Sunday, April 10, 2005

Did Jesus Really Rise From The Dead? – The Empty Tomb – Part 3

So far we’ve looked at several different aspects of the empty tomb. We know that we have reliable and accurate information telling us that the body was placed into the tomb. We know that the resurrection account started in very location the death and burial took place providing many opportunities for those eyewitnesses involved to be thoroughly questioned. Next we discovered that despite every logical reason for it to be the disciples, it was women who discovered the empty tomb. Finally we examined that both Peter and John went and verified the women’s story.

In wrapping up our analysis of the empty tomb, I want too look at a few other factors that I think provide further evidence the tomb was indeed empty. The first factor is Jewish cultural reverence for its Rabbis. In ancient Judaism the graves of Rabbis were carefully cared for and honored. In some cases, the Rabbi’s students would visit the grave of their Rabbi every year. This is important for two reasons. First, people would have a vested interest in knowing where the tomb was in order to visit it. Many had been healed or had their lives changed by Jesus’ ministry. It is reasonable to think that they would have an interest in where the gravesite was. This leads credence to the fact that the location of the tomb was known by many. Secondly, there is no report of people hanging around Jesus’ tomb years after his execution. Although it doesn’t “prove” anything, the absence of veneration at the tomb of Jesus does highly suggest that the tomb was empty. In other words, if the tomb was empty, than it would have lost its significance as an object of veneration.

A second, and very powerful, evidence for the empty tomb is the response by the Jewish authorities. The very first, and only, response we have from the Jewish authorities is found in Matthew 28:12-15 which says “And when they had assembled with the elders and consulted together, they gave a large sum of money to the soldiers, and said, "You are to say, 'His disciples came by night and stole Him away while we were asleep.' "And if this should come to the governor's ears, we will win him over and keep you out of trouble." And they took the money and did as they had been instructed; and this story was widely spread among the Jews, and is to this day.” Now for a moment let's ignore the rather obvious information presented here, that is, that the Jewish authorities had to bribe the guards to cover the incident up. Instead let’s look at the inferences that can be made from this account. First off, the fact that they were trying to bribe the guards to say the disciples stole the body presupposes that the tomb was empty. If the tomb wasn’t empty, why say the body was stolen? Secondly, this account eliminates the argument of “they went to the wrong tomb.” If the Jewish authorities were bribing the guards, then they not only knew the tomb was empty, but they knew the location of the correct tomb. The fact that the earliest, and only, Jewish response to the empty tomb allows for both the location of the tomb to be known as well as a verification of the tomb being empty provides a very powerful argument in favor of Jesus’ resurrection.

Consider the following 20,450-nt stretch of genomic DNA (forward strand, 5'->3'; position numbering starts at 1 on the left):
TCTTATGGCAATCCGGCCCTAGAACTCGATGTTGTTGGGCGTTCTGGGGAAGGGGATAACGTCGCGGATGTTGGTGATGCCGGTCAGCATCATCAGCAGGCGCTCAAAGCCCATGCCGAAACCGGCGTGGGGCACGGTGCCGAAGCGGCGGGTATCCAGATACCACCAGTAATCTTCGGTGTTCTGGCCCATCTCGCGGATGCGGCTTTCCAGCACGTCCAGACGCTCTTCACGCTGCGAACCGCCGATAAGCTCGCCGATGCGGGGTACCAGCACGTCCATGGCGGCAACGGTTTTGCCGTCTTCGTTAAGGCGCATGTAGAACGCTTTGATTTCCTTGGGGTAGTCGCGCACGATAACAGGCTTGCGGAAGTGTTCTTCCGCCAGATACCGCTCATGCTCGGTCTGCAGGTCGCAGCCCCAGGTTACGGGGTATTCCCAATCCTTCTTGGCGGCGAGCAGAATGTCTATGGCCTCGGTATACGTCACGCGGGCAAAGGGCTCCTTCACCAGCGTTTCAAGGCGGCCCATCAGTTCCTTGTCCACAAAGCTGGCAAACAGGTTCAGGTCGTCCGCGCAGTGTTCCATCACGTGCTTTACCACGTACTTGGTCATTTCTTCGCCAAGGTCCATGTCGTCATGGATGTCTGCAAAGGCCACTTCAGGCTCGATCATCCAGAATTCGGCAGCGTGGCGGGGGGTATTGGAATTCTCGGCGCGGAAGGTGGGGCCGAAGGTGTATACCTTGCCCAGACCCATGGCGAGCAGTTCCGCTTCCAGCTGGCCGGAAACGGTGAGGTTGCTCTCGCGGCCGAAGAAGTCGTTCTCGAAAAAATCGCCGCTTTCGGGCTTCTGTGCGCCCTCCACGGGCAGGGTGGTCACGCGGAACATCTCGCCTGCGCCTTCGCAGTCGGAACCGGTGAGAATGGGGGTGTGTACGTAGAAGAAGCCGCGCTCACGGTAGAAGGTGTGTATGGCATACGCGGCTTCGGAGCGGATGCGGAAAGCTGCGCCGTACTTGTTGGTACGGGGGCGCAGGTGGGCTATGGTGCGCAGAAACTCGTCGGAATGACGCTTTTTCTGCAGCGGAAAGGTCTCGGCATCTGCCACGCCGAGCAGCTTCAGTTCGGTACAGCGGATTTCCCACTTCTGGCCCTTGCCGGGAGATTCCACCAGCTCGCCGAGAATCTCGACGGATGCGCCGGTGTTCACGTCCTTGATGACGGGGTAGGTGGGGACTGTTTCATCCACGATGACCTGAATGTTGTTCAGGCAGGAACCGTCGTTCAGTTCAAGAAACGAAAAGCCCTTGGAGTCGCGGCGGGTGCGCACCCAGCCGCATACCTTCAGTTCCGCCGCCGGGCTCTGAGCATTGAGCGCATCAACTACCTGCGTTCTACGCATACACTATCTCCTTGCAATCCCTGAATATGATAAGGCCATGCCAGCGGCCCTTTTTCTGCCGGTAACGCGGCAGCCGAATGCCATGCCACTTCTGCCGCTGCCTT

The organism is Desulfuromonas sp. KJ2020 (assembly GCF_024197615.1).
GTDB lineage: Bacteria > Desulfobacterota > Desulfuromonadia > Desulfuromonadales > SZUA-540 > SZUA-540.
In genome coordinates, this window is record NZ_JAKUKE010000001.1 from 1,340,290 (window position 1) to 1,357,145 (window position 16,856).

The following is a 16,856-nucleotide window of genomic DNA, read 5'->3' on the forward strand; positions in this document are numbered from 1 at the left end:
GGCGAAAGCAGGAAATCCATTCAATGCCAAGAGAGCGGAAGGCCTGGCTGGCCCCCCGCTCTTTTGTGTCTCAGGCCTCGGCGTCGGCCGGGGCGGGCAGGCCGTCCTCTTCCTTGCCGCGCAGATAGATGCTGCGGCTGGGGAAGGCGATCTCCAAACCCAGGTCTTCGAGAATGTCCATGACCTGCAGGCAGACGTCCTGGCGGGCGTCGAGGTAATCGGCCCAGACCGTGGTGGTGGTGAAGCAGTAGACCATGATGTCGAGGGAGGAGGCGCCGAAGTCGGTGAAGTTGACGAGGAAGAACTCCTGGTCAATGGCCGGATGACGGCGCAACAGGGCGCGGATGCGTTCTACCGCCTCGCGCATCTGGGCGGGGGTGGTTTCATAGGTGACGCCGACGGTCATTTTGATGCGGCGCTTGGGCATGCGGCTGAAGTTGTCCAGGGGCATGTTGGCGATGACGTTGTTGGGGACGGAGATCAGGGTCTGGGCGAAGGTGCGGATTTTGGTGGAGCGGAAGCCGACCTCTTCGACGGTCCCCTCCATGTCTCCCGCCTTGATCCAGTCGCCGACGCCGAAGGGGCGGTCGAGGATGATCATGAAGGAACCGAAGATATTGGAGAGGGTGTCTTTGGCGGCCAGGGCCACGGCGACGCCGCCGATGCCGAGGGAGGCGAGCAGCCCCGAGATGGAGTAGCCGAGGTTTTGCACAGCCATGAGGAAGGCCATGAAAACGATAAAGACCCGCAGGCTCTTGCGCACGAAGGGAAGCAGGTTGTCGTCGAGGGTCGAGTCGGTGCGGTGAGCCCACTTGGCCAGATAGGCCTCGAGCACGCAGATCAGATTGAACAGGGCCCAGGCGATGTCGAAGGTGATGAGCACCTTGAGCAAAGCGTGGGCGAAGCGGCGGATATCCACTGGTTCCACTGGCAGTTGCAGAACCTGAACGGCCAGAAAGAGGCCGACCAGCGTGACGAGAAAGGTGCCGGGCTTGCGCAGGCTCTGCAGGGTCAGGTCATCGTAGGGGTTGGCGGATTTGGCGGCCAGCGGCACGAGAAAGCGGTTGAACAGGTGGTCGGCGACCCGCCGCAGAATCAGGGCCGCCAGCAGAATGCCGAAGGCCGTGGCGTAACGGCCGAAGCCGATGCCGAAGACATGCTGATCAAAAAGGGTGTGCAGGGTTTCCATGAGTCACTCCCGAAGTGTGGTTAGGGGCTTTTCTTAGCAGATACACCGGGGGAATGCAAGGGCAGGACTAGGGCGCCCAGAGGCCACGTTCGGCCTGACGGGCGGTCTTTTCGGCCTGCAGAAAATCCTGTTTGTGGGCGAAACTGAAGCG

Although the gospel accounts can easily stand up to the toughest scrutiny, there are other accounts outside of the Bible that specifically mention the empty tomb. Justin Martyr, Trypho 108, and Tertullian De Spectaculis 30 are just a few of the sources that validate that the tomb was empty.

As our examination of the empty tomb comes to a close I’d like you to remember what I said in the introduction to this series. First, we need to access what are the facts. So far we’ve investigated the burial account, eyewitness testimony, the Jewish leader’s response and non-biblical sources, all of which independently verify the truth that the tomb of Jesus was empty two days (three by Jewish timekeeping) after his execution. The second thing we need to do is ask ourselves what is the most reasonable explanation of these facts? The way I understand it, there are only two possible explanations for the empty tomb. The first explanation is that it was a human work. But which humans? Jesus’ enemies had the power to empty the tomb, but they had no motive. Jesus’ followers had the motive to empty the tomb, but they lacked the power. I believe the most reasonable explanation to the empty tomb is the second option, that is that God in his incredible and limitless power, raised Jesus from the dead.

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